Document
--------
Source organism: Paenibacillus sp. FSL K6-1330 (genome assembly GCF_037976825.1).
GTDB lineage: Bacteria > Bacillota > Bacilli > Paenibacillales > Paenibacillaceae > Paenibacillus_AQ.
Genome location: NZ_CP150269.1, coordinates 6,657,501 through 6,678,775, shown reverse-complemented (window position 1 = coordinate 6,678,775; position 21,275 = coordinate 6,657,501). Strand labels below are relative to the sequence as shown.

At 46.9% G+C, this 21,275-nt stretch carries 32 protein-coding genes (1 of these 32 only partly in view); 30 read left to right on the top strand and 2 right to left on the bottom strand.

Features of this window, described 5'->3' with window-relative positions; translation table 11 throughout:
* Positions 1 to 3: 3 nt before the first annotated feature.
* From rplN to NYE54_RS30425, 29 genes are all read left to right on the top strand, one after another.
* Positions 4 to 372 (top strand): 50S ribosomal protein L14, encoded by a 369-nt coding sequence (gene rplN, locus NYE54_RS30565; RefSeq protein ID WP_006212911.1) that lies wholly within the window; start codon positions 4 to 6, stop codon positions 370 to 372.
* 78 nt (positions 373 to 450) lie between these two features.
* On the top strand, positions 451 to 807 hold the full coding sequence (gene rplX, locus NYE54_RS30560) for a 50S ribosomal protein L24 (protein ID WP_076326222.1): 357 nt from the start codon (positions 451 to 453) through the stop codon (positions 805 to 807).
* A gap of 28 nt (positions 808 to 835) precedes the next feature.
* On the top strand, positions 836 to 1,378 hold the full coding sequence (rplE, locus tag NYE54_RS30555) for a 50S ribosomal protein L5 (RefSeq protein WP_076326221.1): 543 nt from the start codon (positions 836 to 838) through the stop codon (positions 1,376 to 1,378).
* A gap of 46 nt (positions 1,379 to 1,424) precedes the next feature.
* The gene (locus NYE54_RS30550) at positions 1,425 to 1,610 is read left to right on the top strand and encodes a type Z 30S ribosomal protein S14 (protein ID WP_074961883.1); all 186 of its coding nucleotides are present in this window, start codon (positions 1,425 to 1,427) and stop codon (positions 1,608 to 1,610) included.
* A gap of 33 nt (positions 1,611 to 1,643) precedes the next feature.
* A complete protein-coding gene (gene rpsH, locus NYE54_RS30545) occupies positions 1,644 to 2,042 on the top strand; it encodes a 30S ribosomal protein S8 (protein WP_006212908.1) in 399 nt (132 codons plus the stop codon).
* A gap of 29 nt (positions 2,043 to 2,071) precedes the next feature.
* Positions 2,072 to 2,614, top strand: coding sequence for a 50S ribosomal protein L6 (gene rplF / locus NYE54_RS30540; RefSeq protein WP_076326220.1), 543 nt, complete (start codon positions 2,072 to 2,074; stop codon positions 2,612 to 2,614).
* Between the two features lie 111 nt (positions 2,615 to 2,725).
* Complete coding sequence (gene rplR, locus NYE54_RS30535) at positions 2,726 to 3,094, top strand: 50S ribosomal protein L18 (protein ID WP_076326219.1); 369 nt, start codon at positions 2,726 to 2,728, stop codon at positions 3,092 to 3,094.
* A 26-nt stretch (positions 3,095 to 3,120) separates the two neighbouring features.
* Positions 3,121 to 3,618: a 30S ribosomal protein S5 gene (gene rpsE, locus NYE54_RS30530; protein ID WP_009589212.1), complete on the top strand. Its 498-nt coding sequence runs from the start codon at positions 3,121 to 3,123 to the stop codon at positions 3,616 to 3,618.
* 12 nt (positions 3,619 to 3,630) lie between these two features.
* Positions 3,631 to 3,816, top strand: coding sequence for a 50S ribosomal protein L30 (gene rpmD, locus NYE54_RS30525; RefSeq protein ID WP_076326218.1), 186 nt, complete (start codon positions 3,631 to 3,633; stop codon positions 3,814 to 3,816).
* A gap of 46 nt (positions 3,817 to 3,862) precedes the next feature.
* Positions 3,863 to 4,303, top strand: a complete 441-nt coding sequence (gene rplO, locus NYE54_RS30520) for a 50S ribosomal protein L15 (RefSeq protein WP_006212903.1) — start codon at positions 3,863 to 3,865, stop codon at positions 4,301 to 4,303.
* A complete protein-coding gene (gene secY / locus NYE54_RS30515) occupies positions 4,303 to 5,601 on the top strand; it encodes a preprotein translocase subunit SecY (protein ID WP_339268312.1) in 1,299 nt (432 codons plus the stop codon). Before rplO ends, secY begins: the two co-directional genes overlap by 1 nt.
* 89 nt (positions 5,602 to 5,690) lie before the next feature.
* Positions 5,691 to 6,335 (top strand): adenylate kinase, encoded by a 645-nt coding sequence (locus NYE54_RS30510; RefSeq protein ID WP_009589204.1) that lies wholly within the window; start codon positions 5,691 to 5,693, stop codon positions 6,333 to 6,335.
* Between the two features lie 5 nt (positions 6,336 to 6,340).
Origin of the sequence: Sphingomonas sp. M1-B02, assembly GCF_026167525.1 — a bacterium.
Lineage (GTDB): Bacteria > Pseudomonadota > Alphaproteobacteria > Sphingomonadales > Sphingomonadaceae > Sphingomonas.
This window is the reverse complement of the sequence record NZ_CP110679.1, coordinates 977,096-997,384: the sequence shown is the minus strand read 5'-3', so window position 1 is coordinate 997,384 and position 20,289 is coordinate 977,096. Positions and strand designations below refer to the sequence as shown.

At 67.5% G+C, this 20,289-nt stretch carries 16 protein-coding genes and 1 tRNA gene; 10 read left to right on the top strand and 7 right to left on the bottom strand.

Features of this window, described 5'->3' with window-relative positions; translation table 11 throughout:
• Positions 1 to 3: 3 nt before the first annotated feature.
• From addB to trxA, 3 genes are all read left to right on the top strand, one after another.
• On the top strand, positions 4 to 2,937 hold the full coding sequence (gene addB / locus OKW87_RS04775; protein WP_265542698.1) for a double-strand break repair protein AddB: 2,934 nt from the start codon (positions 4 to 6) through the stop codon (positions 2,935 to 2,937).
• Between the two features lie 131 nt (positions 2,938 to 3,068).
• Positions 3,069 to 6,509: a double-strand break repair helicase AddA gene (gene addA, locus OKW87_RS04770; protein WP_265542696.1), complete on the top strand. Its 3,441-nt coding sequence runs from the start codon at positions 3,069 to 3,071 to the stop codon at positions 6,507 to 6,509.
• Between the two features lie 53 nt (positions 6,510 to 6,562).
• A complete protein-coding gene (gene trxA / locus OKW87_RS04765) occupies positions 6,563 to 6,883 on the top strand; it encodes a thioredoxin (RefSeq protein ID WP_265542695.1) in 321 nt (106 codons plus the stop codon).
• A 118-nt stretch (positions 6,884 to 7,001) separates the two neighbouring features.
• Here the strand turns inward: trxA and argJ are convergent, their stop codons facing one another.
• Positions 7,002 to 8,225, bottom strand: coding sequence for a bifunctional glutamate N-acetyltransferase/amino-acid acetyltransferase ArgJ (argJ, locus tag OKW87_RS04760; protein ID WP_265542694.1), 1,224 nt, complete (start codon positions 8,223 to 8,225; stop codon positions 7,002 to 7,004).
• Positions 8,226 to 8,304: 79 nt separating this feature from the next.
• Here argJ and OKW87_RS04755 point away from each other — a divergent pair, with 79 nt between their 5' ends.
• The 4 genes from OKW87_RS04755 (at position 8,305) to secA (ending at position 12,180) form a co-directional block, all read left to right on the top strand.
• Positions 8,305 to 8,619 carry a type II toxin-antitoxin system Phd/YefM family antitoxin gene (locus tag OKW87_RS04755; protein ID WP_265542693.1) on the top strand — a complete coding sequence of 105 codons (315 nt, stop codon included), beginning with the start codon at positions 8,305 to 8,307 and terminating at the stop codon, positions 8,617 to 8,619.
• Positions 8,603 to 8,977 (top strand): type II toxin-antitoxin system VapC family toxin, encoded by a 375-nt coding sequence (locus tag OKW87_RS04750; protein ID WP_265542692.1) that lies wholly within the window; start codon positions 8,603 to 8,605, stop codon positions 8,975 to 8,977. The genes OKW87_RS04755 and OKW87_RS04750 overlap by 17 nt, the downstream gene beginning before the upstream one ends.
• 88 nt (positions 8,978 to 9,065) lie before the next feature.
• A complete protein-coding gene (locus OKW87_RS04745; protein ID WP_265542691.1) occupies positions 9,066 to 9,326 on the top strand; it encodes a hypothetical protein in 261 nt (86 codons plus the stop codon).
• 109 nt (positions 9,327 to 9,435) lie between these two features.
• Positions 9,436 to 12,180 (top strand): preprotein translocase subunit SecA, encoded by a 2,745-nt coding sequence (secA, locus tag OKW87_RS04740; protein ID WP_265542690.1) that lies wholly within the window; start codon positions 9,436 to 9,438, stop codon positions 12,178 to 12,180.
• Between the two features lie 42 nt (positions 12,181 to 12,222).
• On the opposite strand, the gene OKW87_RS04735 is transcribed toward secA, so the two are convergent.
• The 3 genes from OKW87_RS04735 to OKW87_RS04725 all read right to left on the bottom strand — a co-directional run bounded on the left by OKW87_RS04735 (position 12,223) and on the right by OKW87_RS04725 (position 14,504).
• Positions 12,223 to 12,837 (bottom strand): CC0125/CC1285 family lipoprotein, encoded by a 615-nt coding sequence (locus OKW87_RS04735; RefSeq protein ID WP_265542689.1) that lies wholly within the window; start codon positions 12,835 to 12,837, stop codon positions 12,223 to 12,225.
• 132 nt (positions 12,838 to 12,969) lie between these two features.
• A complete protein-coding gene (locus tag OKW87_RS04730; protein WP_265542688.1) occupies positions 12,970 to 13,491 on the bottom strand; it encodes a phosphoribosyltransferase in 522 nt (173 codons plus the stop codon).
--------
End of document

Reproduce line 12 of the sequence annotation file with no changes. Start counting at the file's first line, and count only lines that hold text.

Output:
* On the top strand, positions 836 to 1,378 hold the full coding sequence (rplE, locus tag NYE54_RS30555) for a 50S ribosomal protein L5 (RefSeq protein WP_076326221.1): 543 nt from the start codon (positions 836 to 838) through the stop codon (positions 1,376 to 1,378).